West Lafayette, Indiana – researchers at Purdue University has discovered a way to power and control super-miniaturized robots with the help of individual magnetic fields. Postdoctoral research associates Sagar Chowdhury and Wuming Jing, and David Cappelleri who co-authored the paper will publish the details of their finding in the journal Micromachines this month.
The team developed a system for controlling the robots with individual magnetic fields from an array of tiny planar coils. As the robots are too small to put batteries on them, they can’t have onboard power. You need to use an external way to power them. We use magnetic fields to generate forces on the robots. It’s like using mini force fields, Capelleri, an assistant professor of mechanical engineering at Purdue University and co-author explained.
In previously developed systems the microbots were controlled using coils positioned around the perimeter of the workspace containing the tiny robots. However, this global field is not fine enough to control individual microrobots independently.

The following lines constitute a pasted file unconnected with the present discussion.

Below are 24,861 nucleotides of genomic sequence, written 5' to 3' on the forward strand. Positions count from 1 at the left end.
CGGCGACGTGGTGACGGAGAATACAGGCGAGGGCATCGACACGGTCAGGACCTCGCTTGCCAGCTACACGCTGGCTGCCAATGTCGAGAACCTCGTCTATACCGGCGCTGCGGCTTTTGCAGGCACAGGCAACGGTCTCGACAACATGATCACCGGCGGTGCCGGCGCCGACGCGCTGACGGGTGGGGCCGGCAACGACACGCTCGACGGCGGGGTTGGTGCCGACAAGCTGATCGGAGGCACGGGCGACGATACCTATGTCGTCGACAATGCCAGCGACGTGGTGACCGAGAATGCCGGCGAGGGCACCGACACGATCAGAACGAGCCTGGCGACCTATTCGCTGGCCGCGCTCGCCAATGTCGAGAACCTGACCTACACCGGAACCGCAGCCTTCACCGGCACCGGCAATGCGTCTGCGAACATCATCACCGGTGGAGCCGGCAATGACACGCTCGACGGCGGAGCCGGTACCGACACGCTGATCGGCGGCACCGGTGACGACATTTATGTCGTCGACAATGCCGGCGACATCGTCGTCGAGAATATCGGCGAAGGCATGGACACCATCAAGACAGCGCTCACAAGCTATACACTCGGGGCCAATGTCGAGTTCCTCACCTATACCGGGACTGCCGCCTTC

According to Cappelleri, until now it was only possible to control groups of microbots to move generally in unison but controlling them individually would mean they could do cooperative manipulation tasks.
“Think of ants. They can independently move, yet all work together to perform tasks such as lifting and moving things. We want to be able to control them individually so we can have some robots here doing one thing, and some robots there doing something else at the same time.” he said.
Microbots controlled Independently but working in groups might help us one day in areas like medicine or even manufacturing. It might be useful in building microelectromechanical systems, or MEMS, minuscule machines that could have numerous applications from medicine to homeland security.
In some previous work, the researchers were able to put force sensors on the end of these robots to figure out which cells are stiffer than others. As Cancer cells have different stiffness characteristics than non-cancer cells, this could also be used to detect cancer cells in a biopsy.